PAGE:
| Lesson 4 || Multiple buffer pools |
| Objective || Describe the purpose of each of the three types of buffer pools. |
Three types of buffer pools
Prior to the release of Oracle, the database buffer cache consisted of one large pool of buffers that were all treated the same way. Oracle
introduced the capability of having multiple buffer pools for different purposes. Three types of buffer pools are supported:
- Keep buffer pool
- Recycle buffer pool
- Default buffer pool
The following Slideshow explains the purpose of each:
- The keep buffer pool is used for tables, indexes, and other objects whose data you want kept in memory all the time
- The recycle buffer pool is for objects whose data should be overwritten the moment that it's no longer needed.
- Blocks in the default buffer pool are managed in the normal fashion - the least recently used data is aged out as the new data is read in.
Three Buffer Pool Types
Assigning objects to pools
When you create a database object, such as a table, you have the option of assigning it to one of these buffer pools. Here are some guidelines for assigning objects to pools:
|Keep buffer pool
||Assign small code tables that are referenced frequently to this pool.
|Recycle buffer pool:
||Assign large objects that are read randomly, and that you don't want cluttering the cache to this pool.
|Default buffer pool:
||All other objects, including those that you don't explicitly assign, should go to the default buffer pool.
Do not worry too much about the specifics of placing a given object in one of these pools.
For now, it's enough to understand that they exist, and for you to have some idea of their purpose. Later, when you find yourself creating tables and indexes
in a real database, keep these buffer pools in mind. If you have frequently accessed objects that fall into one of the categories listed above,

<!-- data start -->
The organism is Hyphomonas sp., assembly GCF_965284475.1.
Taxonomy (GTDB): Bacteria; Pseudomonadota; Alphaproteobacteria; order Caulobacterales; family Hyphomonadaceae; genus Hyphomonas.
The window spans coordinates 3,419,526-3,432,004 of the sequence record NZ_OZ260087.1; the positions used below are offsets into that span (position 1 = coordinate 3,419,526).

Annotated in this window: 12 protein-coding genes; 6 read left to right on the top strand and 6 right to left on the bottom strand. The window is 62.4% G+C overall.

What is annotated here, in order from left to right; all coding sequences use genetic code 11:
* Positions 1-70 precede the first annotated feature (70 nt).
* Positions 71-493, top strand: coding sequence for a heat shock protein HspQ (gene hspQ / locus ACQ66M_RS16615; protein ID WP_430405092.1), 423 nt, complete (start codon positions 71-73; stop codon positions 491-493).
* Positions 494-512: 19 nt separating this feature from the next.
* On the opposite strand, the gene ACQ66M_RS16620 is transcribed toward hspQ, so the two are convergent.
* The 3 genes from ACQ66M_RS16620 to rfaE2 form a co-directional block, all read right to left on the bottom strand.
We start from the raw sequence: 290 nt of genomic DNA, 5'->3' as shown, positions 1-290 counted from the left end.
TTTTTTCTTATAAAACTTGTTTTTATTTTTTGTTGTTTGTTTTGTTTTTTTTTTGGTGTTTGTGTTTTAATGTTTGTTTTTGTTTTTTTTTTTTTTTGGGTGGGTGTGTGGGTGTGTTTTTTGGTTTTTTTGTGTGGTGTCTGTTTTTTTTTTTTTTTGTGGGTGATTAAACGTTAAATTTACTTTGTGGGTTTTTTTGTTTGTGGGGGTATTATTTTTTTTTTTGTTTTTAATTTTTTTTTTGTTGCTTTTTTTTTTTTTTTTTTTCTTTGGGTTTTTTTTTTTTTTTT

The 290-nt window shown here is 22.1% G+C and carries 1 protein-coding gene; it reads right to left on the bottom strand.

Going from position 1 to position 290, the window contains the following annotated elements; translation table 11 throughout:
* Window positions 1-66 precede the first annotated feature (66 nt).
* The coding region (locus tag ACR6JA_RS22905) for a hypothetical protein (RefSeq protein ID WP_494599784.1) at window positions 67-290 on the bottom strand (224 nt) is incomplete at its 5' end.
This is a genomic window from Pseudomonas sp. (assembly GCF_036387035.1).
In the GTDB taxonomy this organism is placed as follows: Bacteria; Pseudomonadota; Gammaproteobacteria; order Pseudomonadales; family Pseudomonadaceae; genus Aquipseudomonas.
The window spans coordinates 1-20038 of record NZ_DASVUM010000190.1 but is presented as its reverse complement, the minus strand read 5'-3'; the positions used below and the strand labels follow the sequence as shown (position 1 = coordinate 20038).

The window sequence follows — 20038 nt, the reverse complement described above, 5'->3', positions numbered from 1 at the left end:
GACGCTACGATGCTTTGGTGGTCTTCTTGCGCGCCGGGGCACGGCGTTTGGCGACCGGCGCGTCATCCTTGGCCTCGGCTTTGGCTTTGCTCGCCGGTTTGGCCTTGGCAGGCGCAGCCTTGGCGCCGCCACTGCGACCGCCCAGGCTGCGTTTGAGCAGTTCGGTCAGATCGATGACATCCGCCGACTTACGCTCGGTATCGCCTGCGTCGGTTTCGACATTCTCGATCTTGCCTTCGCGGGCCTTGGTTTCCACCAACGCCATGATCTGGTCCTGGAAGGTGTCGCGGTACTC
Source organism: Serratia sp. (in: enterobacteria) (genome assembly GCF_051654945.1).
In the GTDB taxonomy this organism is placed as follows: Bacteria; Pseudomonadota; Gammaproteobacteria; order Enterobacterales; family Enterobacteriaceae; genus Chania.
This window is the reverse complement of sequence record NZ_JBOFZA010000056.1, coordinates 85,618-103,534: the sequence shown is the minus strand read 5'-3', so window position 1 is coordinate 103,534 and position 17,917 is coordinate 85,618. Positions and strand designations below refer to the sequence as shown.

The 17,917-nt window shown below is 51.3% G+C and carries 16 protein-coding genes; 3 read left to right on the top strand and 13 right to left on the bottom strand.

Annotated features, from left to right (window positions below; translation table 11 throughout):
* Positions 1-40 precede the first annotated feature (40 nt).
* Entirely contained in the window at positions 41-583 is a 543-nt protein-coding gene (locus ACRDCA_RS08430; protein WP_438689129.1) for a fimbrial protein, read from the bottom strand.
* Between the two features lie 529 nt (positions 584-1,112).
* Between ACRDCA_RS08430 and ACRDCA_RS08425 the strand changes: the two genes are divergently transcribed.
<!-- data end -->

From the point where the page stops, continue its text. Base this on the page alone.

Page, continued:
you may be able to improve performance by assigning that object to the appropriate buffer pool.
A buffer pool is a collection of buffers. The database buffer cache is divided into one or more buffer pools.
You can manually configure separate buffer pools that either keep data in the buffer cache or make the buffers available for new data immediately after using the data blocks.
You can then assign specific schema objects to the appropriate buffer pool to control how blocks age out of the cache.
The possible buffer pools are as follows:
- Keep pool: This pool is intended for blocks that were accessed frequently, but which aged out of the default pool because of lack of space. The goal of the keep buffer pool is to retain objects in memory, thus avoiding I/O operations.
- Recycle pool: This pool is intended for blocks that are used infrequently. A recycle pool prevent objects from consuming unnecessary space in the cache.
- Default pool: This pool is the location where blocks are normally cached. Unless you manually configure separate pools, the default pool is the only buffer pool.